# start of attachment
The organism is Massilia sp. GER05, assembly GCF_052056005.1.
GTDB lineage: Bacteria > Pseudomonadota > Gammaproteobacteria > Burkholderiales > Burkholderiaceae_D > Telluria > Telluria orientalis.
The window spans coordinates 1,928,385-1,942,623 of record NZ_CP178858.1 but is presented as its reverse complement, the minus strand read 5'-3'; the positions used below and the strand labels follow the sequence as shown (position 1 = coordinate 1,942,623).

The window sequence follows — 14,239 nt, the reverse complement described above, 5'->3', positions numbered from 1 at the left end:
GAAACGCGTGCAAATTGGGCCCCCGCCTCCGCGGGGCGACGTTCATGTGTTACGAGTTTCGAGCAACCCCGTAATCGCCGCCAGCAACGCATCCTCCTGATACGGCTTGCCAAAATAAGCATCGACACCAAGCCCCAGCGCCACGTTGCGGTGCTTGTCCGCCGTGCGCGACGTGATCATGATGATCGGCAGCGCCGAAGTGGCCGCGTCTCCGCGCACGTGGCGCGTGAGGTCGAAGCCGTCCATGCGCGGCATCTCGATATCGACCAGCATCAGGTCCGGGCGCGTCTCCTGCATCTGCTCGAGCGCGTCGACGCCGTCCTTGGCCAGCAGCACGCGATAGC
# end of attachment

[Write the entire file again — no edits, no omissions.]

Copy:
The organism is Massilia sp. GER05, assembly GCF_052056005.1.
GTDB lineage: Bacteria > Pseudomonadota > Gammaproteobacteria > Burkholderiales > Burkholderiaceae_D > Telluria > Telluria orientalis.
The window spans coordinates 1,928,385-1,942,623 of record NZ_CP178858.1 but is presented as its reverse complement, the minus strand read 5'-3'; the positions used below and the strand labels follow the sequence as shown (position 1 = coordinate 1,942,623).

The window sequence follows — 14,239 nt, the reverse complement described above, 5'->3', positions numbered from 1 at the left end:
GAAACGCGTGCAAATTGGGCCCCCGCCTCCGCGGGGCGACGTTCATGTGTTACGAGTTTCGAGCAACCCCGTAATCGCCGCCAGCAACGCATCCTCCTGATACGGCTTGCCAAAATAAGCATCGACACCAAGCCCCAGCGCCACGTTGCGGTGCTTGTCCGCCGTGCGCGACGTGATCATGATGATCGGCAGCGCCGAAGTGGCCGCGTCTCCGCGCACGTGGCGCGTGAGGTCGAAGCCGTCCATGCGCGGCATCTCGATATCGACCAGCATCAGGTCCGGGCGCGTCTCCTGCATCTGCTCGAGCGCGTCGACGCCGTCCTTGGCCAGCAGCACGCGATAGC